John Franklin Brock

So Judy, definitely not looking to lever up faster than what we have communicated. So still -- we're still targeting to get towards the 2.75, but nothing faster. And we -- I would say there's nothing in the pipe that we would talk about in terms of M&A or anything else. But -- and then, typically, we don't really get into more details around the timing, but we remain committed to doing the $800 million for this year, and again, getting to our mid-point target leverage ratio of 2.75x.

Operator

Our next question is from Steve Powers of UBS.

Stephen Powers - UBS Investment Bank, Research Division

Maybe just pushing a little bit on that same theme, you're about -- As you say, you're about 2/3 of the way through the buyback plan for 2014, you've exited Q2 with a pretty healthy cash balance, it seems like the vast majority of free cash flow is going to come in the second half. So what's held you and the board back from just being a little bit more aggressive with cash return as you look out over the balance of '14, is there plan net debt repayment is just conservatism, any other factor we should be -- just thinking how does we think about, how you are deploying that capital?

Manik H. Jhangiani

No. I mean, honestly, there is, really, nothing else to think about. And I would just say, we've always indicated steady as she goes, we have given some guidance around the $800 million. Yes, it's a little more front weighted. But I wouldn't read anything into it. We're still trying to get towards our target ratio. We've always talked about the fact that the free cash flow will continue to improve and will convert more of that free cash flow -- more of our net income to free cash flow. So that's what you're starting to see and that's a great thing, and we're pleased with that.

Stephen Powers - UBS Investment Bank, Research Division

Okay. Was there any reason why receivable and payable days were up significantly in this Q2 versus similar points in past years, just -- is it just timing, or is there anything specific there?

Manik H. Jhangiani

Just timing, I would say to you on the receivable side, keep in mind, we had a strong volume number. And if you look at it from an angle of what's driving that, a lot of it came through because of some of the World Cup activations, as well. And then, from a payables side, we've talked a little bit around some of the work that we're doing on a working capital perspective, in terms of getting some of our payment terms aligned, et cetera. So hopefully, you'll continue to see some improvements there and receivable-wise best timing.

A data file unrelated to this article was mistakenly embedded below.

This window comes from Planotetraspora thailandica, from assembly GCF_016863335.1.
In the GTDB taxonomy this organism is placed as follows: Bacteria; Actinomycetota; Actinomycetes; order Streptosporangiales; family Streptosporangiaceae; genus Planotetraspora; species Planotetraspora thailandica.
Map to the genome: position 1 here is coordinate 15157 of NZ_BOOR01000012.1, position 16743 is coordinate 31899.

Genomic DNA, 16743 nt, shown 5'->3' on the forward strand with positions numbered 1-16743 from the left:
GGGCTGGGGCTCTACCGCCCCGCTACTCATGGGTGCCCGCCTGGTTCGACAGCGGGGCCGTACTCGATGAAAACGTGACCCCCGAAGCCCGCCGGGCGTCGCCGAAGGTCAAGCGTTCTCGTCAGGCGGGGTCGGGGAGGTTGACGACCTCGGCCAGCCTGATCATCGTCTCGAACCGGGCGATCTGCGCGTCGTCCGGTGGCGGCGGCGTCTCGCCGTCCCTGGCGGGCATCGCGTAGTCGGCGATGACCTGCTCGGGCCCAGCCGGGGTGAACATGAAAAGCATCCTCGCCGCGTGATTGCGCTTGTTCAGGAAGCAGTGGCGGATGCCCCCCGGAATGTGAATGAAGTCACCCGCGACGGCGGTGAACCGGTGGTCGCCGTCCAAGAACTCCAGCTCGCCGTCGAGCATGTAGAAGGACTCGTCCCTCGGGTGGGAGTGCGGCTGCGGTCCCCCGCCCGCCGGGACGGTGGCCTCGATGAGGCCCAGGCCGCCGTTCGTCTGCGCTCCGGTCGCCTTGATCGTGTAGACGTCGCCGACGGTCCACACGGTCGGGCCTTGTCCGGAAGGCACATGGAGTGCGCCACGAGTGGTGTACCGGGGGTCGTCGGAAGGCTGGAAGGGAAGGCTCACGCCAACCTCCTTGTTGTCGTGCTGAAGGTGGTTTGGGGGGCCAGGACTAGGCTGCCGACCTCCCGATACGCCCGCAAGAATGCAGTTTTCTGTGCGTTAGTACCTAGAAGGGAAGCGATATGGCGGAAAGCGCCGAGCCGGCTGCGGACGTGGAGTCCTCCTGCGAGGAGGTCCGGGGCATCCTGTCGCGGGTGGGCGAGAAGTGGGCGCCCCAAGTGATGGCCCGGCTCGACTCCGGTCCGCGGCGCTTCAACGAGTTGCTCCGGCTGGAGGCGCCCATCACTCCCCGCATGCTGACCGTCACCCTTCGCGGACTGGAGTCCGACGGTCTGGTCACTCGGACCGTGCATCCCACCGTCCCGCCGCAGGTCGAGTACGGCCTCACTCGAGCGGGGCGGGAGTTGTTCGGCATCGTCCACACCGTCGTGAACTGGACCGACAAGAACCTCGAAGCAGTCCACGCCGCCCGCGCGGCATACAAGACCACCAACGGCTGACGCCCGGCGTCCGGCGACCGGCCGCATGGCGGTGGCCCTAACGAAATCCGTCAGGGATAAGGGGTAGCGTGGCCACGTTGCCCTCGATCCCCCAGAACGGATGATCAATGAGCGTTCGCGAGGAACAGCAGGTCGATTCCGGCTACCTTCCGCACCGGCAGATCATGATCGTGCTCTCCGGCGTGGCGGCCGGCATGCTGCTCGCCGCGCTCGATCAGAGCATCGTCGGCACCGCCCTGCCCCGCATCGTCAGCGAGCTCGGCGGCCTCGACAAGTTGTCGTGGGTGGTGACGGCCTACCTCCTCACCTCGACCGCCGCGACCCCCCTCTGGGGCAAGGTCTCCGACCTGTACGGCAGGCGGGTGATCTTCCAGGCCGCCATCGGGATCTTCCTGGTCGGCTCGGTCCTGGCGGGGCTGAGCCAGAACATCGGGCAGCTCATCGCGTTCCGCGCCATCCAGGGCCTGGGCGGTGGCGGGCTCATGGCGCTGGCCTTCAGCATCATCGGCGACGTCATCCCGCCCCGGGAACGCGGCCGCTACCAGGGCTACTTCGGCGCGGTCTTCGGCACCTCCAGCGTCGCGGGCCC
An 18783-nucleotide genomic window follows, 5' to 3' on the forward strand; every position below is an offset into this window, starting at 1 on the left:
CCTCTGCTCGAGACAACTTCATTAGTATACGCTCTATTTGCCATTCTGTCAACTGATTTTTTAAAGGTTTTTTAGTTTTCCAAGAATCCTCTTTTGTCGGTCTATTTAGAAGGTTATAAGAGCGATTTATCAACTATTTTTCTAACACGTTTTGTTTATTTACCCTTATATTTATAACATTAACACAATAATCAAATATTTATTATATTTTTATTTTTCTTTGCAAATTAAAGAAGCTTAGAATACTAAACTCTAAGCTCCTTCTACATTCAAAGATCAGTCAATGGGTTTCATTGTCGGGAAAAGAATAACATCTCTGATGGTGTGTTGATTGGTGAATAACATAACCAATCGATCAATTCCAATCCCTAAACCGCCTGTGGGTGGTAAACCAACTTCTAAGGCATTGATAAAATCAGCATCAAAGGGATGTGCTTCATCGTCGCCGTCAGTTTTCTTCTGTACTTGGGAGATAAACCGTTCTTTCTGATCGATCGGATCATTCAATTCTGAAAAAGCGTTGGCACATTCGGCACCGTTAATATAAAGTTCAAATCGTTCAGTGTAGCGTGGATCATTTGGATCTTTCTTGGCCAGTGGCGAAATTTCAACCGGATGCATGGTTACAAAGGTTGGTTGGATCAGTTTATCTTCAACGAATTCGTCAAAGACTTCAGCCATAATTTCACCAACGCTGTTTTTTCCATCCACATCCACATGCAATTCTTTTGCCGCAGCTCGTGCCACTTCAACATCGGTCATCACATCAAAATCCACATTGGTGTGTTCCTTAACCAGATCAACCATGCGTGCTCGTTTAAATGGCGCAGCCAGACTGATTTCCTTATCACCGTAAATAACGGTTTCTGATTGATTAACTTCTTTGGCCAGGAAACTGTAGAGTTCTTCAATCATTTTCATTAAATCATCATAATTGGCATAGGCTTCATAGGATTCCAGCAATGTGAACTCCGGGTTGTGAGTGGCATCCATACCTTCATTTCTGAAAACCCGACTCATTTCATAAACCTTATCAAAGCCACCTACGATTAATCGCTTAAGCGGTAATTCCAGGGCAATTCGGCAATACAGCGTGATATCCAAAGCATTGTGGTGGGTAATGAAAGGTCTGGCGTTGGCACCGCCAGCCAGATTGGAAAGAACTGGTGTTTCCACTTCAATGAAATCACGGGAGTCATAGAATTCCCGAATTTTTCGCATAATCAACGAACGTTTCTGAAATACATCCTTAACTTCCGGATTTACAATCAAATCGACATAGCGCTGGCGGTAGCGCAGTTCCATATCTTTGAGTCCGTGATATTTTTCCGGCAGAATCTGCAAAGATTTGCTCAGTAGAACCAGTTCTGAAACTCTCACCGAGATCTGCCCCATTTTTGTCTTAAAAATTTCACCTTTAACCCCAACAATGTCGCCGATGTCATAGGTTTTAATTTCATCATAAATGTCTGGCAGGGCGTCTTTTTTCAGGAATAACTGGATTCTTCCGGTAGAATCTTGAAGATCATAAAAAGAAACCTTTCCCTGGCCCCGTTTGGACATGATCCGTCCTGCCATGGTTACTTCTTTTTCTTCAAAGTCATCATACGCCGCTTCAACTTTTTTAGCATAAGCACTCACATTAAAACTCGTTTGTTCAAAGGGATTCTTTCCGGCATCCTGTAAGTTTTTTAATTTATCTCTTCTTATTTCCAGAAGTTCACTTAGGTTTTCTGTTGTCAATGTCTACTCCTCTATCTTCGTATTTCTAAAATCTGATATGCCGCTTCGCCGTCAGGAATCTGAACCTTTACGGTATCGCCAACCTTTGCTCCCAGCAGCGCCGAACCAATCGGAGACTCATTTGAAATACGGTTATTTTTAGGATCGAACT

Stephen Powers - UBS Investment Bank, Research Division

Okay, great. If I could just squeeze one little other housekeeping one, and on the higher SG&A, this quarter Nik, you cited the volume growth and the higher AMP as the main drivers, and that makes sense. Is there just -- I'm just curious is the OpEx trend absent of those 2 factors, was there anything else contributing to...

Manik H. Jhangiani

No, it's literally just those 2, and you will see that being a little less weighted in the second half, but key on the promotional side.

Operator

Our next question is from Caroline Levy of CLSA.

Caroline S. Levy - CLSA Limited, Research Division

Just a question about on-premise versus off-premise, if you could describe, whether there has been any improvement on on-premise around Europe and the U.K.?

Manik H. Jhangiani

Yes, Caroline. It's fair to say that, also it's too premature to say that the situation has strongly improved, but we see some improvement in most of our markets, with some bucket of growth is now back on the on-premise activities, which is good news, clearly, for us and for the industry.

Caroline S. Levy - CLSA Limited, Research Division

On a more number specific question, can you just clarify, did you say that operating income growth to operating margins would be stronger in the second than the first half?

Manik H. Jhangiani

Operating income growth would be stronger in the second half, as we indicated that would be more back half weighted. From a margins perspective, we actually guided towards saying from a gross margin perspective, you would expect that to moderate some for the second half of the year.

Caroline S. Levy - CLSA Limited, Research Division

And is that guidance ex currency?

Manik H. Jhangiani

Correct. Yes, that's currency-neutral.

Caroline S. Levy - CLSA Limited, Research Division

Okay. And then, just on the waterside, the smartwater launch, what determined the timing of that, and if you could just talk about your water portfolio, in general, and how that's doing?

John Franklin Brock